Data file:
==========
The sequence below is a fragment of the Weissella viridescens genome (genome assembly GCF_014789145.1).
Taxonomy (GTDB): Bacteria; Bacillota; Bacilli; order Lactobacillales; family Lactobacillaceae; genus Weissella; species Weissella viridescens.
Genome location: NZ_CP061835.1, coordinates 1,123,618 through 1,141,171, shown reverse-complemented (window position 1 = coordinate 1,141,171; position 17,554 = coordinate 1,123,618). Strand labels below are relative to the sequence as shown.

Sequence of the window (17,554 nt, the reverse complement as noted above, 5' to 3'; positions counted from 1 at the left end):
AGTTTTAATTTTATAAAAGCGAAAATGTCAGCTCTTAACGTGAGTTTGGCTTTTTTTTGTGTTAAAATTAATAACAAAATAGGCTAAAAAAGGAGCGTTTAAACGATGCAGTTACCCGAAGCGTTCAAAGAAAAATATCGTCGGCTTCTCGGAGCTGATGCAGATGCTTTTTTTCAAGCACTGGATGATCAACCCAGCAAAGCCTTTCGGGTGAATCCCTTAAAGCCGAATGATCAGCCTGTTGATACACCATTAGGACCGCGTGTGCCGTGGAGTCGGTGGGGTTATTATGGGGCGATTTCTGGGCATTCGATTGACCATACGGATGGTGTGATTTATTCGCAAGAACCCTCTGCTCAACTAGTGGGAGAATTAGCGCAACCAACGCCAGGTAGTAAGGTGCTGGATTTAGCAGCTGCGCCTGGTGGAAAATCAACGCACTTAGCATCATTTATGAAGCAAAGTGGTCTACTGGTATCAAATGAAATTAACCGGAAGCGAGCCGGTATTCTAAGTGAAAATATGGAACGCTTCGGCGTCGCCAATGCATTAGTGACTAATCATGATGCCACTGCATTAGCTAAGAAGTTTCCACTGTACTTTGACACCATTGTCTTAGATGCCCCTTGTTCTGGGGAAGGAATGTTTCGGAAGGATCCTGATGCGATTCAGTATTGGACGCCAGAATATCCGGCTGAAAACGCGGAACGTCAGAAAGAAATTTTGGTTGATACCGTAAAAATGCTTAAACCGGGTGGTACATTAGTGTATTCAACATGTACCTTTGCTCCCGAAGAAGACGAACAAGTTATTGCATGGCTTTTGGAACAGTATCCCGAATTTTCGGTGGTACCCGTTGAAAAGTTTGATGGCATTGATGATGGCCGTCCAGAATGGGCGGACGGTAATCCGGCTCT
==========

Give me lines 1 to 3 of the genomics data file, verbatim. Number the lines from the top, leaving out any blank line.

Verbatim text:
The sequence below is a fragment of the Weissella viridescens genome (genome assembly GCF_014789145.1).
Taxonomy (GTDB): Bacteria; Bacillota; Bacilli; order Lactobacillales; family Lactobacillaceae; genus Weissella; species Weissella viridescens.
Genome location: NZ_CP061835.1, coordinates 1,123,618 through 1,141,171, shown reverse-complemented (window position 1 = coordinate 1,141,171; position 17,554 = coordinate 1,123,618). Strand labels below are relative to the sequence as shown.